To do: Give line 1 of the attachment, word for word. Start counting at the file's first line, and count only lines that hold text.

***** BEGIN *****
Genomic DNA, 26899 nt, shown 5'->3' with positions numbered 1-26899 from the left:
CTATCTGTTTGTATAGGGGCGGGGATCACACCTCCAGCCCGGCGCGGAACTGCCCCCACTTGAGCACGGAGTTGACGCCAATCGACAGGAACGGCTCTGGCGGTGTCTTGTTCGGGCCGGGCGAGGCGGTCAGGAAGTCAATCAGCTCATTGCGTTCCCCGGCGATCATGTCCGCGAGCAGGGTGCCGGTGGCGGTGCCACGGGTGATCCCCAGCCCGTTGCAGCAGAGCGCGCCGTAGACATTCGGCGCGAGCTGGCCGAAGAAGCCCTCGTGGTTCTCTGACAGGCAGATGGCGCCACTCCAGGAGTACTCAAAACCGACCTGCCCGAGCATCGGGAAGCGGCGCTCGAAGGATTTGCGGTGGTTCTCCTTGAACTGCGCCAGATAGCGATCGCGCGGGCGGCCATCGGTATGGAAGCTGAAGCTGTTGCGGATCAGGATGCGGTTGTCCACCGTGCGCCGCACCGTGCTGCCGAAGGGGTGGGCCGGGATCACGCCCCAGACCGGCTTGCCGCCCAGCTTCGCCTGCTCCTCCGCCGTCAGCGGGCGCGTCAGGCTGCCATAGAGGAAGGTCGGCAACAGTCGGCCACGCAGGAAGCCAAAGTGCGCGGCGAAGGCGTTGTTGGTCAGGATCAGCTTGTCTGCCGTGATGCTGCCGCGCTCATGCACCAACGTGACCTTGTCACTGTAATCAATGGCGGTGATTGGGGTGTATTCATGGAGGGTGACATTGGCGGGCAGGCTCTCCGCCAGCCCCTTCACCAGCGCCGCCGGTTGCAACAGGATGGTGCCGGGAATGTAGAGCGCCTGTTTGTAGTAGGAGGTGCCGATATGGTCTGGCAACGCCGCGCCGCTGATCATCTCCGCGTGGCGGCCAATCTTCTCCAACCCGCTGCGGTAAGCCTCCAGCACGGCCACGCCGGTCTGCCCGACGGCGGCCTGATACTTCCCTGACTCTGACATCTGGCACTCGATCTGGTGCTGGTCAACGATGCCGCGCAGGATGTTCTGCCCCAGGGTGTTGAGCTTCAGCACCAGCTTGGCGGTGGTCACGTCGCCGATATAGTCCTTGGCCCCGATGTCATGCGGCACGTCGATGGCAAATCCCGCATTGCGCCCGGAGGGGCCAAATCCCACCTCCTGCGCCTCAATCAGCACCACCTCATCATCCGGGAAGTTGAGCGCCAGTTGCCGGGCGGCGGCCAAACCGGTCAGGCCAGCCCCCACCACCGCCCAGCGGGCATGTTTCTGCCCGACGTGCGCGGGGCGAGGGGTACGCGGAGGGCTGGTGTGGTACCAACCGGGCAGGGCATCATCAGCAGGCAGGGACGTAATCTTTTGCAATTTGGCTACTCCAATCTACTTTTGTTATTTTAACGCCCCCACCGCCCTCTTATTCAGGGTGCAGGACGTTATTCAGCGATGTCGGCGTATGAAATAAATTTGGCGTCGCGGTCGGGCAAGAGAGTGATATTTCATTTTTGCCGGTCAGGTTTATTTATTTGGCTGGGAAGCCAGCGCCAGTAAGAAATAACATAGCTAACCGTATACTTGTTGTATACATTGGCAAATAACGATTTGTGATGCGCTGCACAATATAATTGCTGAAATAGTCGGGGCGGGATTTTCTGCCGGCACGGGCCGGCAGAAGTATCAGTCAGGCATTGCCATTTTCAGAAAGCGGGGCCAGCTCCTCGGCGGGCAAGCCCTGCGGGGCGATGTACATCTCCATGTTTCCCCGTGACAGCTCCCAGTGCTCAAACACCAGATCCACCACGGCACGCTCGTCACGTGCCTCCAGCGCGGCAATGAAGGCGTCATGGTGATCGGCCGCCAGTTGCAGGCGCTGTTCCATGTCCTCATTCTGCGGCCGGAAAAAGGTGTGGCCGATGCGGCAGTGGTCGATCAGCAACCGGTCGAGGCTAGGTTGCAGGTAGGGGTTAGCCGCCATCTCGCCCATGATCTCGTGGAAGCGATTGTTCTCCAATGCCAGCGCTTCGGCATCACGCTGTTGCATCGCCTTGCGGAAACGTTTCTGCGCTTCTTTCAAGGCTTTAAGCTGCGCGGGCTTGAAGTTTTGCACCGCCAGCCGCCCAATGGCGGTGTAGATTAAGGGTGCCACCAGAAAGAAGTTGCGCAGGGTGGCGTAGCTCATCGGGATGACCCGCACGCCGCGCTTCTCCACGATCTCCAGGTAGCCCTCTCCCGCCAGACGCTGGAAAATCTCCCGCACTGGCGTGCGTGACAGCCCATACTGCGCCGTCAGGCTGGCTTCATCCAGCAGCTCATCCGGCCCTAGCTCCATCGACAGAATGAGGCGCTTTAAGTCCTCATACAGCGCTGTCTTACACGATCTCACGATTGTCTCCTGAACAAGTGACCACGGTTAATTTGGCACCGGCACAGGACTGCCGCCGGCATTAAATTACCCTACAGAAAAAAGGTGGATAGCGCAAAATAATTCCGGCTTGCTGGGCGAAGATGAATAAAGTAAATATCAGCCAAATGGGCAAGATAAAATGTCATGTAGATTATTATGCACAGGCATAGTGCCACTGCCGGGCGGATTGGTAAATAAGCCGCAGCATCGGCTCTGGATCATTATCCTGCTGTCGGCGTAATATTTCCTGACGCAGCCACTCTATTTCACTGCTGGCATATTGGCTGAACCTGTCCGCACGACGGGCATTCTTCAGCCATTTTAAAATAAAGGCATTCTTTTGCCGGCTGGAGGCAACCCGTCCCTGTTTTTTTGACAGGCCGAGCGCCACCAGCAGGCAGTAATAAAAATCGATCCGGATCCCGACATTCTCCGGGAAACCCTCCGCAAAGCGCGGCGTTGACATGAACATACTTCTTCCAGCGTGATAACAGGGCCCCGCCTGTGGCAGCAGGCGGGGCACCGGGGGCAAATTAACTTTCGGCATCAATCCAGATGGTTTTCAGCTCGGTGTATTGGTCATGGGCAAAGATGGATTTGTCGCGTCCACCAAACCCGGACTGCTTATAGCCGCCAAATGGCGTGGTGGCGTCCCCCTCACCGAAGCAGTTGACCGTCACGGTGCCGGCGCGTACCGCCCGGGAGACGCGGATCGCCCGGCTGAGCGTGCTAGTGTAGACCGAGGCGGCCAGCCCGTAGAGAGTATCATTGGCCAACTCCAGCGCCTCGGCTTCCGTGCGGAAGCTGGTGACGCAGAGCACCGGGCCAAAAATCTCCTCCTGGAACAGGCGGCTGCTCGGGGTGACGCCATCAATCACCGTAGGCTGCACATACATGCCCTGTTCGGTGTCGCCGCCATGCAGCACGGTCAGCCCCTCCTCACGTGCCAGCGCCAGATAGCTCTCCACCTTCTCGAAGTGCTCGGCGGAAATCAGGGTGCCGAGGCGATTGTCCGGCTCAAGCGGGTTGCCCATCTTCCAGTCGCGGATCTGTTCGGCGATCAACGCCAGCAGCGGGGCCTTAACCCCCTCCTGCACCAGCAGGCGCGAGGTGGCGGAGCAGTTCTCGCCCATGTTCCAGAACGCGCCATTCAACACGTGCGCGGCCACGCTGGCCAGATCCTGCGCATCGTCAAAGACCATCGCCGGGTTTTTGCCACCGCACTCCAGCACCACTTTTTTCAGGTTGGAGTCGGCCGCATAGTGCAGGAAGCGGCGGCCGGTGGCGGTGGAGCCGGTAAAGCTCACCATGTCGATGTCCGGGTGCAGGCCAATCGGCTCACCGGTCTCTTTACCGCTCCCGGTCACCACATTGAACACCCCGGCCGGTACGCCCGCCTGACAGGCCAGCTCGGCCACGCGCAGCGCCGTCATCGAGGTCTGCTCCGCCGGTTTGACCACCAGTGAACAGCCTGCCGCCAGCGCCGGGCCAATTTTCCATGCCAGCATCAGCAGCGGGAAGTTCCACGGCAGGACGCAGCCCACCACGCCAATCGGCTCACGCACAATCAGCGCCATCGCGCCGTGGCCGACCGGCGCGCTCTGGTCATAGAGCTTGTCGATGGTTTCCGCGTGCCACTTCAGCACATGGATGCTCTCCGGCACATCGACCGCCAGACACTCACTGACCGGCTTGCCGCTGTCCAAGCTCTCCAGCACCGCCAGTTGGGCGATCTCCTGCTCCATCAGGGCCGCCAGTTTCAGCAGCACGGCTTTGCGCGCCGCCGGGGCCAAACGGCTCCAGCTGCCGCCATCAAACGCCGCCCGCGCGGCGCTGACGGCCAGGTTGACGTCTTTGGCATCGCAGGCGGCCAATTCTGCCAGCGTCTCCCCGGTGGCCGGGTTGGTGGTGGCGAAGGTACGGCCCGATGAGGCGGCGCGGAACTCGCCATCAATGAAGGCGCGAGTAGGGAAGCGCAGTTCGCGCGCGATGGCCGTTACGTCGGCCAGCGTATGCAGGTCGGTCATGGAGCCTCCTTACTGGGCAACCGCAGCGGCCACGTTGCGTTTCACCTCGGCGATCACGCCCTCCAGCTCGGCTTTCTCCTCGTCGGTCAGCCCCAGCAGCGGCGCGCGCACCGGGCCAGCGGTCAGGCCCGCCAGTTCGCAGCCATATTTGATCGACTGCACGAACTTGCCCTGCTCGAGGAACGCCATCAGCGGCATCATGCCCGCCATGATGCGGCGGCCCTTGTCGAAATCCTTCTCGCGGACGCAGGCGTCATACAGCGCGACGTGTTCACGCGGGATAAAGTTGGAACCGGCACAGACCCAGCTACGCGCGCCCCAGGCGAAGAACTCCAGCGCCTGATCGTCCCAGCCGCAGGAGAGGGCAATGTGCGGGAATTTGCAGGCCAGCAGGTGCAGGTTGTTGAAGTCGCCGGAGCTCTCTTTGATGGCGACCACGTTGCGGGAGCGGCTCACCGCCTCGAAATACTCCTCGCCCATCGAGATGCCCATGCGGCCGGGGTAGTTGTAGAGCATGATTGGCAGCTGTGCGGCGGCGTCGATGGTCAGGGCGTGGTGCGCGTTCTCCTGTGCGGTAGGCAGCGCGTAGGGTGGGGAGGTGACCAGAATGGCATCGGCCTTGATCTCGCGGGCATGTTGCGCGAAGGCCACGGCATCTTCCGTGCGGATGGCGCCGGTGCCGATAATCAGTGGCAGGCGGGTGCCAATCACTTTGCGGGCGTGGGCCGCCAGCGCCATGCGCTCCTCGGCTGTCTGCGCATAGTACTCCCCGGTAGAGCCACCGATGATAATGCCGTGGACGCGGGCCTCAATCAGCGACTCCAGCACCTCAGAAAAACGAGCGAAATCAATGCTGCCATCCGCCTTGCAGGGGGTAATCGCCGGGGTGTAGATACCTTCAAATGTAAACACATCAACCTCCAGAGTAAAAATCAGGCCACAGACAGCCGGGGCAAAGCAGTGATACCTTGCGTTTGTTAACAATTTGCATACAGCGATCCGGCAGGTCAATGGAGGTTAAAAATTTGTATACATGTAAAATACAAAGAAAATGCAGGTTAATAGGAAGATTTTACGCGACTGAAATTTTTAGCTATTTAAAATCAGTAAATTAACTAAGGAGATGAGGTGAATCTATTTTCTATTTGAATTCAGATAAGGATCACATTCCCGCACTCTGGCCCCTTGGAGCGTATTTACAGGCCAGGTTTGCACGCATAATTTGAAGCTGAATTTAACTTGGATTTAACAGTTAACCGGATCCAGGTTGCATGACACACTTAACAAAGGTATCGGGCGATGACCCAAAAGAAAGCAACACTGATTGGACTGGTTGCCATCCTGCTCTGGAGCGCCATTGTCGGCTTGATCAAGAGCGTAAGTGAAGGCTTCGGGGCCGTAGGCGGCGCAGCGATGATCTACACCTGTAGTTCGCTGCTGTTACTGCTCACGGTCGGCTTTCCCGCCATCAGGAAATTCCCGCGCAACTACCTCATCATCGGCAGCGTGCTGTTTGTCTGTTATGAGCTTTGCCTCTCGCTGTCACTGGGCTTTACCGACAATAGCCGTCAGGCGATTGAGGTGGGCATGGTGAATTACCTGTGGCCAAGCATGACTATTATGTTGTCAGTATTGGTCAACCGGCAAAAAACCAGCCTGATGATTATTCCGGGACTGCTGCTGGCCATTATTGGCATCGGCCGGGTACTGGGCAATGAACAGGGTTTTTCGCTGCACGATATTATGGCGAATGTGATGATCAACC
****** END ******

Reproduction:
Genomic DNA, 26899 nt, shown 5'->3' with positions numbered 1-26899 from the left: